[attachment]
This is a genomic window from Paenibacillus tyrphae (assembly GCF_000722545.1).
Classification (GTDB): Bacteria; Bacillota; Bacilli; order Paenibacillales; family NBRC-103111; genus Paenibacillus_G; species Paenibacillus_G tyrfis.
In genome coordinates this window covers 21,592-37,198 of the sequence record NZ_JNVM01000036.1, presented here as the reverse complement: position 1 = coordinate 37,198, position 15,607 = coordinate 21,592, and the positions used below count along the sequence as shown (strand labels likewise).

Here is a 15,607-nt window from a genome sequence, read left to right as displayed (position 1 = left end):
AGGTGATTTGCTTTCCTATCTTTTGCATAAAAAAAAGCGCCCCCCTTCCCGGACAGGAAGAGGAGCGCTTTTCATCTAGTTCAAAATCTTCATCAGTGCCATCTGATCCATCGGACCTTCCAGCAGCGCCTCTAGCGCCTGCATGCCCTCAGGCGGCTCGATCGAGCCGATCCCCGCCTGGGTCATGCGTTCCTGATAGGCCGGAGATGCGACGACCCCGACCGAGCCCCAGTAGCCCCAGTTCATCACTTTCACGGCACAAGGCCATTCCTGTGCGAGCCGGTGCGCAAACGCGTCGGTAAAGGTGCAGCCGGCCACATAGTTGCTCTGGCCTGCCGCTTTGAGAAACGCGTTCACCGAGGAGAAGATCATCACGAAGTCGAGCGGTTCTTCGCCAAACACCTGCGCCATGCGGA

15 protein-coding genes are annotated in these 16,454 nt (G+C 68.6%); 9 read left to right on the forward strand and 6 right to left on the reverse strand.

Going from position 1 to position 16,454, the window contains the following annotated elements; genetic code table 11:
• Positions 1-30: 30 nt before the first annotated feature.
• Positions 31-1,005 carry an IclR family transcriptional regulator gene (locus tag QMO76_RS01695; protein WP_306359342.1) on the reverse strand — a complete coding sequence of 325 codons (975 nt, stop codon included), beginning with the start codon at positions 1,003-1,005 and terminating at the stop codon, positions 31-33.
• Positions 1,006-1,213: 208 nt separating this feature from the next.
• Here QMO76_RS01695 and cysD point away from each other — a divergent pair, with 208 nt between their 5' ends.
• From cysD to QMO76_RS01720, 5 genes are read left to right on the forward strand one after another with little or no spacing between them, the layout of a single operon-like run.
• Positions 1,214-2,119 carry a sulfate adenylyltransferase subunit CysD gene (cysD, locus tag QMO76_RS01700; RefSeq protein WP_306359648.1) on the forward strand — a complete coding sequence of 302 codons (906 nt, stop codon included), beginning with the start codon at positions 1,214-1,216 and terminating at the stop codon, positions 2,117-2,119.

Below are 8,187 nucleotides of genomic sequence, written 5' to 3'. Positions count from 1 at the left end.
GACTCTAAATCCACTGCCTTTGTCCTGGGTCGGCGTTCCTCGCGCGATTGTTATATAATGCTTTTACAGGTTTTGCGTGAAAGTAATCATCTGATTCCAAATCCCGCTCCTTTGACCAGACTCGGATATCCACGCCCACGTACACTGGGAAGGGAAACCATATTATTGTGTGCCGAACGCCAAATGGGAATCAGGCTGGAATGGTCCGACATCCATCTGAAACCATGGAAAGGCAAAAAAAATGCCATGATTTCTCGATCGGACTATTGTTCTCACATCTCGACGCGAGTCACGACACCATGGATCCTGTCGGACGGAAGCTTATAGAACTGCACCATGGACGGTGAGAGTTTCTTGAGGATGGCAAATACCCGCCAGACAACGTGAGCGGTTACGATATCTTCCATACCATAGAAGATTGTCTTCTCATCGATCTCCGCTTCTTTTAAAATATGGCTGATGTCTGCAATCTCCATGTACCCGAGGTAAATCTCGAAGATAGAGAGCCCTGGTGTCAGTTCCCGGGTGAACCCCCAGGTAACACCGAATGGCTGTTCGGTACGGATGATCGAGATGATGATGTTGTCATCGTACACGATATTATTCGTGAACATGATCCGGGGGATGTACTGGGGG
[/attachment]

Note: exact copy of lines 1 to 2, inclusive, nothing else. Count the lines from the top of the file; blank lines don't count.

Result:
This is a genomic window from Paenibacillus tyrphae (assembly GCF_000722545.1).
Classification (GTDB): Bacteria; Bacillota; Bacilli; order Paenibacillales; family NBRC-103111; genus Paenibacillus_G; species Paenibacillus_G tyrfis.